Adonis Diaries

Storytellers need to humanize life: Has Barak Obama stopped reading good fables?

Posted on: February 26, 2013

Storytellers need to humanize life: Has Barak Obama stopped reading good fables?

On Obama and literature.  And on why so many with a tad of conscience are bothered by Obama’s presidency:

What makes certain Somali, Pakistani, Yemeni, and American people of so little account? Why that even after killing them, the United States disavows all knowledge of their deaths? How much furious despair is generated from so much collateral damage?”

Teju Cole posted this Feb. 11, 2013 in The New Yorker “On Reader’s War”

“Thanks to literature, to the consciousness it shapes, the desires and longings it inspires…civilization is now less cruel than when storytellers began to humanize life with their fables.” Mario Vargas Llosa

This defense by Vargas Llosa as he received the Nobel Prize in Literature two years ago, could have come from any other writer.

Fact is, cliché originates in some truth.

Vargas Llosa reiterated the point: “Without fictions, we would be less aware of the importance of freedom for life to be livable, the hell it turns into when it is trampled underfoot by a tyrant, an ideology, or a religion.”

Toni Morrison, in her Nobel lecture in 1993, said, “We die. That may be the meaning of life. But we do language. That may be the measure of our lives.” This sense of literature’s fortifying and essential quality has been evoked by cou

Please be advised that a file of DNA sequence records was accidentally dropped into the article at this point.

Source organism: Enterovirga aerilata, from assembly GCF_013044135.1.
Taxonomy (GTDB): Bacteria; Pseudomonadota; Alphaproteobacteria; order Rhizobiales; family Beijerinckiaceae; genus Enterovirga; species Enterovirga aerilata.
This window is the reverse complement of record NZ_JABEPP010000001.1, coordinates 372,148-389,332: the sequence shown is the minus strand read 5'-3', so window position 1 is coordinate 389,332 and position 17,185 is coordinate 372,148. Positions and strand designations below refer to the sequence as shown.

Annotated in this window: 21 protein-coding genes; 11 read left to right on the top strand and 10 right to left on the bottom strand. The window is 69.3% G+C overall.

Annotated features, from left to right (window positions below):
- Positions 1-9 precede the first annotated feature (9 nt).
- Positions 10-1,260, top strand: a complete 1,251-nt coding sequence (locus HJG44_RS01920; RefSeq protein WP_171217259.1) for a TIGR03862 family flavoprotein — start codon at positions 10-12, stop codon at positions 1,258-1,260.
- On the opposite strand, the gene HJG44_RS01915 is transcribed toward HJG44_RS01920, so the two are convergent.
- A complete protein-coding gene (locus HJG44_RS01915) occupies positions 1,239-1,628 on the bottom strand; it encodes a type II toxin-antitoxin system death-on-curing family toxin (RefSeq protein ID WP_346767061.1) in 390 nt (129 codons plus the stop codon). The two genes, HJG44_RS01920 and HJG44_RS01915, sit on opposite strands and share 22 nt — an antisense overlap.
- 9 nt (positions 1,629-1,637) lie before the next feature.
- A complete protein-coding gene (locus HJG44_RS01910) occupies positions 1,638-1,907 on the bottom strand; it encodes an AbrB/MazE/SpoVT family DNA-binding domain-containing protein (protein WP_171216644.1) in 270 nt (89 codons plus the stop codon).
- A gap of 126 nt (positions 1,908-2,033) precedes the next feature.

When Marilynne Robinson described fiction as “an exercise in the capacity for imaginative love, or sympathy, or identification” she was stating something almost everyone would agree with.

We praise literature in self-evident terms: it is better to read than not to read, for reading civilizes us, makes us less cruel, and brings the imaginations of others into ours and vice versa.

We persist in this belief regardless of what we know to the contrary: that the Nazis’ affection for high culture did not prevent their crimes.

There was a feeling during the years of George W. Bush’s Presidency that his gracelessness as well as his appetite for war were linked to his impatience with complexity. He acted “from the gut,” and was economical with the truth until it disappeared.

Under Bush Jr. command, the United States launched a needless and unjust war in Iraq that resulted in terrible loss of life; at the same time, an unknown number of people were confined in secret prisons and tortured.